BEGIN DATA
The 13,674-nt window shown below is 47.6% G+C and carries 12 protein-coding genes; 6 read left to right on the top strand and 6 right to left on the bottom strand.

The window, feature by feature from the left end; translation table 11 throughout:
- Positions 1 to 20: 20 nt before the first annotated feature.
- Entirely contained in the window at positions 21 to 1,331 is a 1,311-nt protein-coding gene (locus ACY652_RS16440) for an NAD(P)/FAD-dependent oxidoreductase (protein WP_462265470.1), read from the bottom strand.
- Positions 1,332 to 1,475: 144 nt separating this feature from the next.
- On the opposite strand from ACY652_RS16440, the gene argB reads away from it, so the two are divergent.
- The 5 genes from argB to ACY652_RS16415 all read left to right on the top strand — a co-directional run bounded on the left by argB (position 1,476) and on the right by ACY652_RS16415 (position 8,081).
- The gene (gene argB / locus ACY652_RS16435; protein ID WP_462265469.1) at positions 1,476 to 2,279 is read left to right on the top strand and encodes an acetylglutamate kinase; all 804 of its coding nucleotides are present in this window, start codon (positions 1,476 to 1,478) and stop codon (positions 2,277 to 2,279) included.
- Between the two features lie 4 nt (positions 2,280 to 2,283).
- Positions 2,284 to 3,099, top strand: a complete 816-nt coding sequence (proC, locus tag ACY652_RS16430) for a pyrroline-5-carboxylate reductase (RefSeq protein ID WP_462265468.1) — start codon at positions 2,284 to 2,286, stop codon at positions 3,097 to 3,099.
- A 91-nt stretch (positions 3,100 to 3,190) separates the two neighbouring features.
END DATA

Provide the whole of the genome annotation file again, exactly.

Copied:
The 13,674-nt window shown below is 47.6% G+C and carries 12 protein-coding genes; 6 read left to right on the top strand and 6 right to left on the bottom strand.

The window, feature by feature from the left end; translation table 11 throughout:
- Positions 1 to 20: 20 nt before the first annotated feature.
- Entirely contained in the window at positions 21 to 1,331 is a 1,311-nt protein-coding gene (locus ACY652_RS16440) for an NAD(P)/FAD-dependent oxidoreductase (protein WP_462265470.1), read from the bottom strand.
- Positions 1,332 to 1,475: 144 nt separating this feature from the next.
- On the opposite strand from ACY652_RS16440, the gene argB reads away from it, so the two are divergent.
- The 5 genes from argB to ACY652_RS16415 all read left to right on the top strand — a co-directional run bounded on the left by argB (position 1,476) and on the right by ACY652_RS16415 (position 8,081).
- The gene (gene argB / locus ACY652_RS16435; protein ID WP_462265469.1) at positions 1,476 to 2,279 is read left to right on the top strand and encodes an acetylglutamate kinase; all 804 of its coding nucleotides are present in this window, start codon (positions 1,476 to 1,478) and stop codon (positions 2,277 to 2,279) included.
- Between the two features lie 4 nt (positions 2,280 to 2,283).
- Positions 2,284 to 3,099, top strand: a complete 816-nt coding sequence (proC, locus tag ACY652_RS16430) for a pyrroline-5-carboxylate reductase (RefSeq protein ID WP_462265468.1) — start codon at positions 2,284 to 2,286, stop codon at positions 3,097 to 3,099.
- A 91-nt stretch (positions 3,100 to 3,190) separates the two neighbouring features.